This is also the Episode where William Bell's will is read - He had given Walter an envelope with a Key. When Peter asks Walter if he wanted to tell Peter about it, Walter says "No" - But "Belly's" gift to Walter, which we don't know yet - Will be the source of much fun for Walter for the rest of Season 3. And Belly's gift to Nina - Why in 10,000 blue hades did Belly give Nina a BELL? Typical, Belly humour, very much like Walter Humour, which we will find out in S3E19.

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5 out of 15 people found the following review useful:

Exciting Fauxlivia missteps, promising red & blue format, conventional episodic story, horrific side effects, intriguing character development, questionable acting

7/10
Author: igoatabase from France
15 January 2011

Pandora, Pandora. The malicious box is so luscious that shows can't resist to have one of their own. Opening it should be your second step toward the long and wicked ending of season 3. With the blue pill in my belly I felt strong enough to follow Fauxlivia and her team. In the first four episodes of season 1 I saw Anna Torv as the blonde babe you throw in the mix to appeal the male audience. But with her new dual role her characters should change the very idea you had about her. I mean how can you objectively embrace her when you have grown up with Dana Scully under your pillow ? Torv is no Gillian Anderson but she deserves respect and a chance to become who she is. Moreover it's probably not a coincidence that Olivia's hair turned red in the alternate universe. It's stealthier than pink, though.

But let's go back to The Box, shall we. The very first minutes sneaking behind the Fringers felt different. Indeed we know that Olivia Dunham is not who the others think she is. The real one is losing it in the parallel universe. Watching his inevitable missteps is exciting because Fauxlivia has to learn who Olivia is. In fact it's a good thing but as often the coin has a backside. Indeed I think the writers approach is not subtle enough. They should have pushed the concept further by hiding the truth to the audience. We just didn't need to know that Fauxlivia wasn't Olivia. It would have made the scenes even more puzzling and the inevitable revelation jaw dropping. Of course the idea is probably inspired by Edward Norton's performances. Once done with the season we would have to watch it all over again to really comprehend what happened and finally notice all hints related to her true identity. They have chosen an other road, probably a more accessible one, but it still has potential.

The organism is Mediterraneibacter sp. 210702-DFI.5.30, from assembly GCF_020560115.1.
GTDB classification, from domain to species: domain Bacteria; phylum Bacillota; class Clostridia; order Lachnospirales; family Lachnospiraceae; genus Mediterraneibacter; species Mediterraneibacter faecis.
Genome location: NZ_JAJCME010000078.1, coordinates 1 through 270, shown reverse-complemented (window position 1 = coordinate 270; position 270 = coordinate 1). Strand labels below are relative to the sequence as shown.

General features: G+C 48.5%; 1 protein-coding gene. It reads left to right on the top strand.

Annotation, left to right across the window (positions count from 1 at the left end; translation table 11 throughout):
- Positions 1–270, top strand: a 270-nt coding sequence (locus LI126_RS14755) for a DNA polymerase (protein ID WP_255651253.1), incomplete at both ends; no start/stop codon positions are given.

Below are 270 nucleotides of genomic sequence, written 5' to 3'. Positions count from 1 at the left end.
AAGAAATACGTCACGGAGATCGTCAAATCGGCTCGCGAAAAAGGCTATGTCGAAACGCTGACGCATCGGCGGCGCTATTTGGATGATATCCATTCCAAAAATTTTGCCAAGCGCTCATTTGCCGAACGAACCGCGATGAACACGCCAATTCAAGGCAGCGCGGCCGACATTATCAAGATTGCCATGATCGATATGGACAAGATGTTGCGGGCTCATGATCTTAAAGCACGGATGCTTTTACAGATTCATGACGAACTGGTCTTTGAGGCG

My only worry was the episodic format. The investigations of the week in season 1 were monstrous compared to the cult The X-Files episodes. Not all of them were exceptional but its charismatic and complementary characters prevented anyone to skip the weekly paranormal adventure. In season 3 Fringe has finally found its marks thanks to the brand new parallel arcs. In fact I can't help comparing them to Lost even if the last editing was so mesmerizing that it gave the process a new dimension. But even if the red and blue concept is less original its execution is nonetheless promising. Indeed the parallel and episodic elements were mixed and the arcs should nourish each other. The story itself was decent but lacked spice. It was really just an other investigation with a magic box and without the surreal dose it almost could have seemed like a Castle episode. However I enjoyed its bleeding side effects and one gore scene actually reminded me of Street Trash. Kids, it's time to go to bed !

All in all it was almost an installment in the same vein as the premiere. Still it could have been way better and despite its many strengths the show has weaknesses that could repel the most demanding viewers. It's specially true for long time scifi fans but even with my little big background I still enjoyed it. Of course compared to Isaac Asimov brilliant writing the investigation felt slightly dry but I'm sure Fringe's Genitrix hasn't played its trump card yet. Last but not least it's sweet that Fauxlivia uses a type writer to report instead of some hyper technological device. And her bizarre relationship with Peter Bishop is definitely intriguing. However Joshua Jackson's portrayal is a little bland so I really hope he'll bring his A game in the next episodes because his face off with Torv could lead to some edgy moments.